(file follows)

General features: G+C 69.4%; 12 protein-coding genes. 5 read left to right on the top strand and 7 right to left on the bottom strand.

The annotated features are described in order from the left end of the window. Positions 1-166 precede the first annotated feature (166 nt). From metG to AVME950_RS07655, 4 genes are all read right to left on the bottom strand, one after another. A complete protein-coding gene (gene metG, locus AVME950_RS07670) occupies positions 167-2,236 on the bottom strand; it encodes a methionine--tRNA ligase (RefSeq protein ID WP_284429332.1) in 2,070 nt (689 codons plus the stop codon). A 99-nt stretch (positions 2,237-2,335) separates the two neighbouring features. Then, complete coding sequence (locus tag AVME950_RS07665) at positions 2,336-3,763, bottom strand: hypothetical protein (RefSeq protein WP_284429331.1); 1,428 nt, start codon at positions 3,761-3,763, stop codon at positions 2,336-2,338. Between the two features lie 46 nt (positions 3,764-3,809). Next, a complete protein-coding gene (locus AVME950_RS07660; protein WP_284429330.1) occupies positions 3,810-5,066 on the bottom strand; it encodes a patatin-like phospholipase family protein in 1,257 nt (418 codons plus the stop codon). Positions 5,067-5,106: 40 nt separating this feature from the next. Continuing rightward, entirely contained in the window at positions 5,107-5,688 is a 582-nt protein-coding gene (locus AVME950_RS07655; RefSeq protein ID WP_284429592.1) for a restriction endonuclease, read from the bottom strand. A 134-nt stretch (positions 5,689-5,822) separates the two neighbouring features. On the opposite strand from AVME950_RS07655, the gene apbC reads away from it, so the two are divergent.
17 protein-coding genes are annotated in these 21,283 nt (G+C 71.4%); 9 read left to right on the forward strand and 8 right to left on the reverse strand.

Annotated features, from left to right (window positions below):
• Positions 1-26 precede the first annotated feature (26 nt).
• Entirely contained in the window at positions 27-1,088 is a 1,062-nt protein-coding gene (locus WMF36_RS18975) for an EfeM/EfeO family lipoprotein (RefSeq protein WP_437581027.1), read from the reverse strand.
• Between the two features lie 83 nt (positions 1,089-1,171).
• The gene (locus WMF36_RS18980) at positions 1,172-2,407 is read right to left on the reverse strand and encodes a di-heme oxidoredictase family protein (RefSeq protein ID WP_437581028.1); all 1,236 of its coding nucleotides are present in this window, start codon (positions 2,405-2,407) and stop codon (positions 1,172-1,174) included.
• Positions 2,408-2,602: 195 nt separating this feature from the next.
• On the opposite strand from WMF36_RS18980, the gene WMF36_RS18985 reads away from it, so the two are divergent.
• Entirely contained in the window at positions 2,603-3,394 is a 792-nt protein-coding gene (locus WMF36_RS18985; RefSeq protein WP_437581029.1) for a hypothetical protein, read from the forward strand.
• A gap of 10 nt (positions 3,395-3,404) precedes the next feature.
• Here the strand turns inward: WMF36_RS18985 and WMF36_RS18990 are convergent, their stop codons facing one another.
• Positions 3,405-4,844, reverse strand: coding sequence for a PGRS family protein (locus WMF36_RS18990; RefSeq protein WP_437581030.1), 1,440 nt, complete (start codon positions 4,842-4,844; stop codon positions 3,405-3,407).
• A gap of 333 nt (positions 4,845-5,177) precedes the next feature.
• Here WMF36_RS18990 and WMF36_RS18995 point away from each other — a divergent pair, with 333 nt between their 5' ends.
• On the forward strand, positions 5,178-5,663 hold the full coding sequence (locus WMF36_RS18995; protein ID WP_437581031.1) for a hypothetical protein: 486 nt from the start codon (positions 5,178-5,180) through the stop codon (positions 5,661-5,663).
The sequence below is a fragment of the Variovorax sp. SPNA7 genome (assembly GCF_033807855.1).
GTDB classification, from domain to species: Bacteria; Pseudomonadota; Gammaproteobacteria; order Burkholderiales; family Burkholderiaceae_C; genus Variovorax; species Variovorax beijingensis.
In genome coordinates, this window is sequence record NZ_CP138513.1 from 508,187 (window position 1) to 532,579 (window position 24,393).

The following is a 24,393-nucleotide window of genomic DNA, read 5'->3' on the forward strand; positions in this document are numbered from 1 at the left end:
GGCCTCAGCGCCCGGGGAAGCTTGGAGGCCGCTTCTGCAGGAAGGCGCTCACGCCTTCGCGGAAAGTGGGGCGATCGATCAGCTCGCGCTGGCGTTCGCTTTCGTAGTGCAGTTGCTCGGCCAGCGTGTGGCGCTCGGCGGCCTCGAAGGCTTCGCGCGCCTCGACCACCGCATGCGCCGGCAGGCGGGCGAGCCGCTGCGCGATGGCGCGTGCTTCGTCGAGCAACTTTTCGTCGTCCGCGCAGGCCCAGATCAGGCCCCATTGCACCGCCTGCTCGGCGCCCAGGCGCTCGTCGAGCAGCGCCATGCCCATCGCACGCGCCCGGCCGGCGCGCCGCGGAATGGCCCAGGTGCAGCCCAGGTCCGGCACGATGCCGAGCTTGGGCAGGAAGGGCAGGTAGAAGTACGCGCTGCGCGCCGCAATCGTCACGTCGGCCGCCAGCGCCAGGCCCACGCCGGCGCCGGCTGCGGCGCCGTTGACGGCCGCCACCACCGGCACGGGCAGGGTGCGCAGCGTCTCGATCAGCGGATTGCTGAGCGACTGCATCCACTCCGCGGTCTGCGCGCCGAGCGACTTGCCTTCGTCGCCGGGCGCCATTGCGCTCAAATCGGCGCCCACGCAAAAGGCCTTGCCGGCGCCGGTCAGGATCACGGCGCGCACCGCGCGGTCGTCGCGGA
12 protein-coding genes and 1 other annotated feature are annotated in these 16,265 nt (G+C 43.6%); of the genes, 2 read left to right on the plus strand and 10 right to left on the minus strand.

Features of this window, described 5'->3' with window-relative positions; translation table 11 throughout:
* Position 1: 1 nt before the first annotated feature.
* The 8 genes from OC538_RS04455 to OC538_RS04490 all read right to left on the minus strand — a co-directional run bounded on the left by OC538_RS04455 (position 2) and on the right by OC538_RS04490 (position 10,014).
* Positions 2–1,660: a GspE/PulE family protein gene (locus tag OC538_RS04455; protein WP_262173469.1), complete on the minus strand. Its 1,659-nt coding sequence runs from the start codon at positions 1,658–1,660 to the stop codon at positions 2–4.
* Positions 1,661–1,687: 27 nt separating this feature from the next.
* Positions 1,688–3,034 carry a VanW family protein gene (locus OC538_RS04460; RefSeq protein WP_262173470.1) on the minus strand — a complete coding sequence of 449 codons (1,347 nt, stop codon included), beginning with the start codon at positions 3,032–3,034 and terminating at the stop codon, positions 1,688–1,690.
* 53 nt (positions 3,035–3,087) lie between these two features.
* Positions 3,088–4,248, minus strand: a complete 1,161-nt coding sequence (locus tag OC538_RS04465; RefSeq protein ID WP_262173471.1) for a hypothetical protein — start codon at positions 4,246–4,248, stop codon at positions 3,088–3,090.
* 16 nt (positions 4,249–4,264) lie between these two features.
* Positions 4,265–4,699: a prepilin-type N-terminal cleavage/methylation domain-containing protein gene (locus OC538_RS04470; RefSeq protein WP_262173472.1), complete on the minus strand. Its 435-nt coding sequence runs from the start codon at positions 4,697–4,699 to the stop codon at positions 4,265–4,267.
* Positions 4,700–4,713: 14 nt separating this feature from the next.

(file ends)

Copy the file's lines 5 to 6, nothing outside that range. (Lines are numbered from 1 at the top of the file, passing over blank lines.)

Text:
• Positions 1-26 precede the first annotated feature (26 nt).
• Entirely contained in the window at positions 27-1,088 is a 1,062-nt protein-coding gene (locus WMF36_RS18975) for an EfeM/EfeO family lipoprotein (RefSeq protein WP_437581027.1), read from the reverse strand.